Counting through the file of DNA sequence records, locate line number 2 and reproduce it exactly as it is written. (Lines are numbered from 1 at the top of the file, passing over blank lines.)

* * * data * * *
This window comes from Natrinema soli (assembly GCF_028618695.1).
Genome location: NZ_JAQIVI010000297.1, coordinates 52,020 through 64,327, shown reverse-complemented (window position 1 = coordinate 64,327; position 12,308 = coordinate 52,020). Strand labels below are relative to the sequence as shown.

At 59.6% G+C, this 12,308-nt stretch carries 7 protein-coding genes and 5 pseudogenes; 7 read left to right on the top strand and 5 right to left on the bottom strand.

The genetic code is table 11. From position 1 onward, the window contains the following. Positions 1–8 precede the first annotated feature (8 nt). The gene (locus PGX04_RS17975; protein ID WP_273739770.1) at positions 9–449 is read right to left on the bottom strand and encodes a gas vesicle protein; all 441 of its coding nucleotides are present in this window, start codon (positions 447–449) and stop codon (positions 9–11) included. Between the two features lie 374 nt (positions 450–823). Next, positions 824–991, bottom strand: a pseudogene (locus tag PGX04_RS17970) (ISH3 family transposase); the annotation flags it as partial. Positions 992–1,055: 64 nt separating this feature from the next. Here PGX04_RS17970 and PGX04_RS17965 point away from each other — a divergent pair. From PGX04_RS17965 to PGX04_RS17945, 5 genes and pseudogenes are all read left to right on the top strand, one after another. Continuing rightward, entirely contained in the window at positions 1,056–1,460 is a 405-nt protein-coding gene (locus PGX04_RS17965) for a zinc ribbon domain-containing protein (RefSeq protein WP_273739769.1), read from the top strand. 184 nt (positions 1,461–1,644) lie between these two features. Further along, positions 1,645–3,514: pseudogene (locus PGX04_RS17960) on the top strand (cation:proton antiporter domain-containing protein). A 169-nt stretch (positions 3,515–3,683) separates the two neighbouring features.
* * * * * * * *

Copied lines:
Genome location: NZ_JAQIVI010000297.1, coordinates 52,020 through 64,327, shown reverse-complemented (window position 1 = coordinate 64,327; position 12,308 = coordinate 52,020). Strand labels below are relative to the sequence as shown.